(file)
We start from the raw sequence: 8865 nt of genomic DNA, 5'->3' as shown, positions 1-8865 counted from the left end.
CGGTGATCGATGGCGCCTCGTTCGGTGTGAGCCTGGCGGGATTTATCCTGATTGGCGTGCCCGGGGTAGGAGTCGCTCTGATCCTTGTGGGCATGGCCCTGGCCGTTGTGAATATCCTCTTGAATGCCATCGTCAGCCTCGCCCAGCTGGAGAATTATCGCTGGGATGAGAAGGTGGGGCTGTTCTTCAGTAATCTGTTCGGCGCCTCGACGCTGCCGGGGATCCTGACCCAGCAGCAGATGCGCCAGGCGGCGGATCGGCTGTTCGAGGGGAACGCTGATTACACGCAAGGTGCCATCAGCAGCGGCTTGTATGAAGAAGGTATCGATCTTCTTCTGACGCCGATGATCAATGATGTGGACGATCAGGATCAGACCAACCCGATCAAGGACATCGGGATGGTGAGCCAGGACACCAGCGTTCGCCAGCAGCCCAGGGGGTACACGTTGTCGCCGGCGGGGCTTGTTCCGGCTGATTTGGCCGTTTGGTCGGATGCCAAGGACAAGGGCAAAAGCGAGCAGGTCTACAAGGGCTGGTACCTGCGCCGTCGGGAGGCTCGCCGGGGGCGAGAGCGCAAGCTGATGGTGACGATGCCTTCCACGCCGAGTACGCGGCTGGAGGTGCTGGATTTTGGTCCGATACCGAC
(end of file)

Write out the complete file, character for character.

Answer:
We start from the raw sequence: 8865 nt of genomic DNA, 5'->3' as shown, positions 1-8865 counted from the left end.
CGGTGATCGATGGCGCCTCGTTCGGTGTGAGCCTGGCGGGATTTATCCTGATTGGCGTGCCCGGGGTAGGAGTCGCTCTGATCCTTGTGGGCATGGCCCTGGCCGTTGTGAATATCCTCTTGAATGCCATCGTCAGCCTCGCCCAGCTGGAGAATTATCGCTGGGATGAGAAGGTGGGGCTGTTCTTCAGTAATCTGTTCGGCGCCTCGACGCTGCCGGGGATCCTGACCCAGCAGCAGATGCGCCAGGCGGCGGATCGGCTGTTCGAGGGGAACGCTGATTACACGCAAGGTGCCATCAGCAGCGGCTTGTATGAAGAAGGTATCGATCTTCTTCTGACGCCGATGATCAATGATGTGGACGATCAGGATCAGACCAACCCGATCAAGGACATCGGGATGGTGAGCCAGGACACCAGCGTTCGCCAGCAGCCCAGGGGGTACACGTTGTCGCCGGCGGGGCTTGTTCCGGCTGATTTGGCCGTTTGGTCGGATGCCAAGGACAAGGGCAAAAGCGAGCAGGTCTACAAGGGCTGGTACCTGCGCCGTCGGGAGGCTCGCCGGGGGCGAGAGCGCAAGCTGATGGTGACGATGCCTTCCACGCCGAGTACGCGGCTGGAGGTGCTGGATTTTGGTCCGATACCGAC